Jones has argued against allowing prayer in public schools. Obviously Jones is an atheist and advocates atheism. However, atheism was encouraged in the former Soviet Union as part of a campaign to suppress practice of all religions. We clearly don't want such a state to exist here, so Jonesí position canít be a good one (adapted from Hurley p. 119).
Jonesí position gets distorted into one that endorses atheism (which clearly isnít entailed by the claim that prayer in public schools is improper). The arguer then finds fault with atheism the distorted version of Jonesí real position), and concludes that Jonesí position is bad. Of course, attacking the distorted version of Jonesí position is irrelevant to the merit of Jonesí actual view.
5. Missing the point
When an arguer misses the point he puts forth a set of premises, but then draws a conclusion considerably different from one supported by those premises. Here is an example:
The crime rate in Milwaukee has been increasing at an alarming rate. Therefore, the state of Wisconsin should reinstate the death penalty (adapted from Hurley p. 120).
There may be a number of different conclusions one might draw given the premise concerning Milwaukeeís increase in the crime rate, but reinstatement of the death penalty is hardly supported by that premise.
6. Red herring
A red herring fallacy occurs when an arguer distracts the reader or listener with some claim that is irrelevant to the issue at hand. The arguer then makes a conclusion concerning the irrelevant issue, or draws no conclusion at all. For instance,
Environmentalists have complained about the dangers of nuclear power for quite some time. However, electricity is dangerous no matter how itís generated. In fact, people often forget that electricity is terribly dangerous. Many people get electrocuted each year because of such ignorance. Itís really too bad the government wonít do more to educate the public about the dangers of electricity (adapted from Hurley 121).
Here the arguer does nothing to address the issue of the dangers of nuclear power, but instead changes the subject to the danger of electricity. If thereís even an argument at all here, it certainly has nothing to do with the original issue.
1. Appeal to authority
In an appeal to authority, the arguer uses the testimony of an expert as a reason to believe his conclusion. There are arguments of this kind that arenít fallacious, as when the expert in question is an expert on the issue the arguer is making a conclusion about. For instance, when someone claims they have cancer, and give as reason for their belief the prognosis of a doctor who is a specialist in cancer treatment, the argument isnít fallacious. However, if the expert isnít an expert on the topic in question, the argument often is fallacious. For instance,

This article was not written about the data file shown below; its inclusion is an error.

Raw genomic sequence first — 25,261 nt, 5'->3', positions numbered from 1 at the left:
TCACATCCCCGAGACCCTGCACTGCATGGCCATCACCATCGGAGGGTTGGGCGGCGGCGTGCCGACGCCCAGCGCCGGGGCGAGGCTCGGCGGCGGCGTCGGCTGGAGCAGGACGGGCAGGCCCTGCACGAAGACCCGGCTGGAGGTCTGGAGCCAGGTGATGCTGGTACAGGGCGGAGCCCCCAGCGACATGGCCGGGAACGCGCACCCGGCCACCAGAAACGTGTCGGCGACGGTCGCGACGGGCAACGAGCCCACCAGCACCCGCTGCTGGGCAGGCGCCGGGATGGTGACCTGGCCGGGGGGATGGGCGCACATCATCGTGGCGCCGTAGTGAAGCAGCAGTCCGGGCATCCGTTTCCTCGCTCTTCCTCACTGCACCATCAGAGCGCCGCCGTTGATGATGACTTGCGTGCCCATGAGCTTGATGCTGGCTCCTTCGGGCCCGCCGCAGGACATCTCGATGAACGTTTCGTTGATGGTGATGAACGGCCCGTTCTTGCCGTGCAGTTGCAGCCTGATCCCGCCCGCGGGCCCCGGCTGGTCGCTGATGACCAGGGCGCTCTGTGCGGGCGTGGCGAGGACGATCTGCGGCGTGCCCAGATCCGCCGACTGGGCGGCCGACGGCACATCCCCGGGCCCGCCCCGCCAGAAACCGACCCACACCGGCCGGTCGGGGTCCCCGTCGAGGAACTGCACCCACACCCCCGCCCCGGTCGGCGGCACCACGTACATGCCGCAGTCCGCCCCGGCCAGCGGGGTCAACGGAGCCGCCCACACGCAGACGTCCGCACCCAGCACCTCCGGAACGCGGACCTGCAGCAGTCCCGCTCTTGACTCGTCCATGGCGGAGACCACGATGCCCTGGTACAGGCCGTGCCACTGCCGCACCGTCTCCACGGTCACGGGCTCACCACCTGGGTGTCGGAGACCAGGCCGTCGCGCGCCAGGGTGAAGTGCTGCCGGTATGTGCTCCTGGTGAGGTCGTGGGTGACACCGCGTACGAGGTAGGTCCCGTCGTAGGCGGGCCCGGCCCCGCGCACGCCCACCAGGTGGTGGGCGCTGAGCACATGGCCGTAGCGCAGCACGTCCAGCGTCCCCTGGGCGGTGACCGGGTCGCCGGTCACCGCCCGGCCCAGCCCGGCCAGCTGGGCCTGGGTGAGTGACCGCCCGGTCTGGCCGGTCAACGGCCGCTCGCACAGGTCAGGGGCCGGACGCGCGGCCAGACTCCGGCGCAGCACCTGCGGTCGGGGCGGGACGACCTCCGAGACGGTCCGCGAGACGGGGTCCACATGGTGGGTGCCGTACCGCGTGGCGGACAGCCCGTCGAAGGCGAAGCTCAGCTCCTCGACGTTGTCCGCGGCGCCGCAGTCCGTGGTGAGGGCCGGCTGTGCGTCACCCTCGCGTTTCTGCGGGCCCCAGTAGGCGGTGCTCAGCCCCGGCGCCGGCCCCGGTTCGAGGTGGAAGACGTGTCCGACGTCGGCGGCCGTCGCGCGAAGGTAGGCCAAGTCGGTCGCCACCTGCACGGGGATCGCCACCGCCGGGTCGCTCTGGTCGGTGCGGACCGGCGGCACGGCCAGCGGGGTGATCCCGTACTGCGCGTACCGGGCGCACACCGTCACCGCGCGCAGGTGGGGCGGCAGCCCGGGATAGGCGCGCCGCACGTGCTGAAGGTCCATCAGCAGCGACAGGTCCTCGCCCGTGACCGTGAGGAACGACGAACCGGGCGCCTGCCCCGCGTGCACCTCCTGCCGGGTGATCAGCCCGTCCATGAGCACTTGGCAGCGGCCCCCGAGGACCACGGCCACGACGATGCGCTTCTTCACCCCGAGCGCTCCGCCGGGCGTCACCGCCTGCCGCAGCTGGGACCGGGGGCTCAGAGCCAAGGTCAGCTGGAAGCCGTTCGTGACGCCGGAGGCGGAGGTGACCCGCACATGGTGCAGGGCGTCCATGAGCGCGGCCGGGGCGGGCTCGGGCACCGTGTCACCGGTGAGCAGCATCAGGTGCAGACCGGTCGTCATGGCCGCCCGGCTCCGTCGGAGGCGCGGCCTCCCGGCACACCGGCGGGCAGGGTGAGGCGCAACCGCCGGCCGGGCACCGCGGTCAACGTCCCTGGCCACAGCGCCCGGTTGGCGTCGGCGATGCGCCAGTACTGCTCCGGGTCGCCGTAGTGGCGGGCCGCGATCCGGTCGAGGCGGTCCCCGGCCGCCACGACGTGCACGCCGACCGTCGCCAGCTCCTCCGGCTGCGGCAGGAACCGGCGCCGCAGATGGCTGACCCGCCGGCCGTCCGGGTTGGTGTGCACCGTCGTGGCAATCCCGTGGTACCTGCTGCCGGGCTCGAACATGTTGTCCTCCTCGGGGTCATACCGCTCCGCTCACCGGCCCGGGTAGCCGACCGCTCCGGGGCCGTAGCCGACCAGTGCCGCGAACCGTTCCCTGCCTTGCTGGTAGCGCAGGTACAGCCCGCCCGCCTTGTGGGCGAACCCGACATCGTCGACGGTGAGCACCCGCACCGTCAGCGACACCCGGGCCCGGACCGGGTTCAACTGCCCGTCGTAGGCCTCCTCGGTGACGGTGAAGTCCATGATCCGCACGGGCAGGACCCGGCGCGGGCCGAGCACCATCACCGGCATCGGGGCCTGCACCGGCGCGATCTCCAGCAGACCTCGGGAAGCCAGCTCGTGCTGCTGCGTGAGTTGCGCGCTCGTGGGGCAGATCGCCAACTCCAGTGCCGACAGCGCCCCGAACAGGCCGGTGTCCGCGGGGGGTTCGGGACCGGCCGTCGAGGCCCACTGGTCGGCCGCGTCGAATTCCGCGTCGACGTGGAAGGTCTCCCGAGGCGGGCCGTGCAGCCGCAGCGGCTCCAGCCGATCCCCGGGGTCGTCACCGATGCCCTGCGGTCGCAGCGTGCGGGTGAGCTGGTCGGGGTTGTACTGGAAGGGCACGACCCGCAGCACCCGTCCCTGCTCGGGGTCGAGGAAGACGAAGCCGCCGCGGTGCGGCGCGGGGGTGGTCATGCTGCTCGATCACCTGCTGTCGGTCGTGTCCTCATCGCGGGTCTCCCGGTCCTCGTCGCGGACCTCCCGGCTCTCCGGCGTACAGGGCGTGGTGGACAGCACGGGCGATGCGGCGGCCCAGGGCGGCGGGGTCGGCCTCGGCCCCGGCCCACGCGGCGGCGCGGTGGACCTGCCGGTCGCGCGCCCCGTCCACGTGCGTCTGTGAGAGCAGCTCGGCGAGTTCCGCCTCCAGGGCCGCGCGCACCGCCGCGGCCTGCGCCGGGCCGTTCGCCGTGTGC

CCU will probably go undefeated in football next year. My dentist is a smart person, and he thinks CCU will go undefeated next fall.
My dentist is surely a good judge of matters pertaining to dentistry. However, without some further evidence of his knowledge of the CCU football program (among other things) the argument given is a fallacious appeal to authority.
2. Hasty generalization
This fallacy occurs when an arguer draws an inductive inference on the basis of a sample size that is too small. For instance,
The last two times Iíve ordered a pint of Fat Tire itís turned out to be flat. Probably the next pint of Fat Tire I order will be flat.
It seems pretty clear that two instances of flat Fat Tire pints isnít enough evidence to warrant the inference to the next one being flat.
3. Slippery slope
A slippery slope fallacy occurs when an arguer makes a number of weak inductive inferences (often involving purported causal connections) to a conclusion that is undesirable. The arguer then concludes that the initial step in the chain of inferences shouldnít be accepted. For example,
In opposing the display of the Ten Commandments even in displays that teach students about law, history, and culture--no, not in displays that endorse Christianity--the ACLU battles against the teaching of any Christian history at all. If the school s must not teach about or show the Ten Commandments, then they must leave out all history of the origin of Christianity, the conversion of Rome, the Crusades, the Protestant Reformation and the Inquisition.
Do they really want to eradicate Western Civilization? Do they really want to remove history from the curriculum? (from The Charlotte Observer, "Letters to the Editor", August 15, 1998)
In the letter there are a number of inductive inferences made concerning causal connections (such as between not teaching the Ten Commandments and not teaching all history regarding Christianity) on the way to the conclusion that if one accepts the ACL Uís initial position (opposing the display of the Ten Commandments), then the end result will be removing history from the curriculum of public schools. As such an end result seems undesirable it is tempting to reject the initial step that the ACLU proposes. However, as each of the inductive inferences in the argument are weak, itís ridiculous to suppose that the removal of history from the curriculum really will ultimately result from not allowing the Ten Commandments to be displayed.